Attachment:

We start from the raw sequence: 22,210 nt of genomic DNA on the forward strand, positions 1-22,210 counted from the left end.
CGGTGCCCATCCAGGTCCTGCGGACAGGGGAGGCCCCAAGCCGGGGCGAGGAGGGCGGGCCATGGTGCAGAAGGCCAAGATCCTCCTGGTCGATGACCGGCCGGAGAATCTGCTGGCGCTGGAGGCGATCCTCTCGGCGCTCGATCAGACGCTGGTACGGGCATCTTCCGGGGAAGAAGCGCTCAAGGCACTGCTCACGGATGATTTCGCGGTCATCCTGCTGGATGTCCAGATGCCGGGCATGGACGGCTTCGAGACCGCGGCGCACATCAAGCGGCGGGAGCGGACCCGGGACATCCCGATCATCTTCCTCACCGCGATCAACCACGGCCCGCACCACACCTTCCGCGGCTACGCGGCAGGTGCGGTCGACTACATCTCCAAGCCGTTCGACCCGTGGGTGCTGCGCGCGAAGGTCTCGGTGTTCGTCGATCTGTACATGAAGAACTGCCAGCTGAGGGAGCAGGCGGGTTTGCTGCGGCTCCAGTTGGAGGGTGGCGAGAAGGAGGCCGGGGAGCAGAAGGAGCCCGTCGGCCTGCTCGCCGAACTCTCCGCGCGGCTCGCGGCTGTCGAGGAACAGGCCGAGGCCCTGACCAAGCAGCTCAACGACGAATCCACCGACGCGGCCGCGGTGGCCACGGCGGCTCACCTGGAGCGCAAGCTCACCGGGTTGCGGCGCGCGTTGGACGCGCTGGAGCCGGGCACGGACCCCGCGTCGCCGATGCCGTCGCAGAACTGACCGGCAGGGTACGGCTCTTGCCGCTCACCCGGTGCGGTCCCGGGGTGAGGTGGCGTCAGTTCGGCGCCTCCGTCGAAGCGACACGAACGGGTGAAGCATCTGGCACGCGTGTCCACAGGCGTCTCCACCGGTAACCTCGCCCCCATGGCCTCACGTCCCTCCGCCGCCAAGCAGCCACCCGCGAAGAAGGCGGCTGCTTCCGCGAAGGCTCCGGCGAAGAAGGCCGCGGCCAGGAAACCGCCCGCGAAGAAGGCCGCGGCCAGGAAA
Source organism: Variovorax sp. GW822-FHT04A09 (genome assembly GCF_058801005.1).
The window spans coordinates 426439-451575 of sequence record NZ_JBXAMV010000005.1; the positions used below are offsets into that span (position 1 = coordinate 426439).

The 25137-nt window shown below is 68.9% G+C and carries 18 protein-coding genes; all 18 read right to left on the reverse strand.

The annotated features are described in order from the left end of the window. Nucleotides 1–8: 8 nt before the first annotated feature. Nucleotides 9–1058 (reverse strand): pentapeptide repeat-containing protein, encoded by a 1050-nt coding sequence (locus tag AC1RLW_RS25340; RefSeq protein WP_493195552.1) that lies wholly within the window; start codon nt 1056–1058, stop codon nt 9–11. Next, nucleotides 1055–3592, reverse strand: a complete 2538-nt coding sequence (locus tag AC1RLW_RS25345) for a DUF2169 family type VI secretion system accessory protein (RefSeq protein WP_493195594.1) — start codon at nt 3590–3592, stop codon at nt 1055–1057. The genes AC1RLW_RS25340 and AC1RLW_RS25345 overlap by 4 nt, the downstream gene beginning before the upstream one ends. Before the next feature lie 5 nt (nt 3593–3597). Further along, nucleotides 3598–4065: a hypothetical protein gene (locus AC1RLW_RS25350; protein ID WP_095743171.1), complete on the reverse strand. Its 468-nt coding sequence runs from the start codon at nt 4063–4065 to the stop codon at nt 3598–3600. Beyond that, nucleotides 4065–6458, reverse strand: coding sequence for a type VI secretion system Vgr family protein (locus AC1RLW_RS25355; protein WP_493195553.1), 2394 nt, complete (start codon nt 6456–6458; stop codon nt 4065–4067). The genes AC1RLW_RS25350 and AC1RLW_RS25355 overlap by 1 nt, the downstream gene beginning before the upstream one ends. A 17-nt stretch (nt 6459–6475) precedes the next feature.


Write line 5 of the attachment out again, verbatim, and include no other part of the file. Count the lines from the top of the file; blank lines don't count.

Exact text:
The 25137-nt window shown below is 68.9% G+C and carries 18 protein-coding genes; all 18 read right to left on the reverse strand.